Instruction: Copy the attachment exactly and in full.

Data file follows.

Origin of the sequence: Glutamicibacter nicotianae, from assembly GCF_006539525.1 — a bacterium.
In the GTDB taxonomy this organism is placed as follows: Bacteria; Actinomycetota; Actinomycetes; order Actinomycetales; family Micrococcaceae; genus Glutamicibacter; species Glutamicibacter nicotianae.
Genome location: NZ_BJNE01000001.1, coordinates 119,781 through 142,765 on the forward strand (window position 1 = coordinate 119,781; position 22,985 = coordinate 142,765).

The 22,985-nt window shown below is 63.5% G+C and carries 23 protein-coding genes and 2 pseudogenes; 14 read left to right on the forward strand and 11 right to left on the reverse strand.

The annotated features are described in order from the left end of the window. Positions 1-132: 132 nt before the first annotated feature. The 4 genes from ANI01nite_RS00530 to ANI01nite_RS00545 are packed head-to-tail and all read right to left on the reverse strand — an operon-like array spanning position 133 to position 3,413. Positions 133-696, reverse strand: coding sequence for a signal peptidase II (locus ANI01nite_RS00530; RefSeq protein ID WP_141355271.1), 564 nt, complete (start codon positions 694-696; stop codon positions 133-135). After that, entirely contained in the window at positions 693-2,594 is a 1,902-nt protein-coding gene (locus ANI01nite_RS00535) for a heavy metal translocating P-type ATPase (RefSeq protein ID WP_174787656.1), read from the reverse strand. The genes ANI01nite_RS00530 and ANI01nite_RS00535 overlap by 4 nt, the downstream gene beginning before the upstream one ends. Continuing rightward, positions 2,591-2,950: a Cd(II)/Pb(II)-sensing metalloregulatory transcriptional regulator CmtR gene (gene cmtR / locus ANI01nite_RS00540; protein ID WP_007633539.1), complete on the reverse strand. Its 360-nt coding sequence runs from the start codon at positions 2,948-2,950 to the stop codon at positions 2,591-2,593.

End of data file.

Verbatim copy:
Origin of the sequence: Glutamicibacter nicotianae, from assembly GCF_006539525.1 — a bacterium.
In the GTDB taxonomy this organism is placed as follows: Bacteria; Actinomycetota; Actinomycetes; order Actinomycetales; family Micrococcaceae; genus Glutamicibacter; species Glutamicibacter nicotianae.
Genome location: NZ_BJNE01000001.1, coordinates 119,781 through 142,765 on the forward strand (window position 1 = coordinate 119,781; position 22,985 = coordinate 142,765).

The 22,985-nt window shown below is 63.5% G+C and carries 23 protein-coding genes and 2 pseudogenes; 14 read left to right on the forward strand and 11 right to left on the reverse strand.

The annotated features are described in order from the left end of the window. Positions 1-132: 132 nt before the first annotated feature. The 4 genes from ANI01nite_RS00530 to ANI01nite_RS00545 are packed head-to-tail and all read right to left on the reverse strand — an operon-like array spanning position 133 to position 3,413. Positions 133-696, reverse strand: coding sequence for a signal peptidase II (locus ANI01nite_RS00530; RefSeq protein ID WP_141355271.1), 564 nt, complete (start codon positions 694-696; stop codon positions 133-135). After that, entirely contained in the window at positions 693-2,594 is a 1,902-nt protein-coding gene (locus ANI01nite_RS00535) for a heavy metal translocating P-type ATPase (RefSeq protein ID WP_174787656.1), read from the reverse strand. The genes ANI01nite_RS00530 and ANI01nite_RS00535 overlap by 4 nt, the downstream gene beginning before the upstream one ends. Continuing rightward, positions 2,591-2,950: a Cd(II)/Pb(II)-sensing metalloregulatory transcriptional regulator CmtR gene (gene cmtR / locus ANI01nite_RS00540; protein ID WP_007633539.1), complete on the reverse strand. Its 360-nt coding sequence runs from the start codon at positions 2,948-2,950 to the stop codon at positions 2,591-2,593.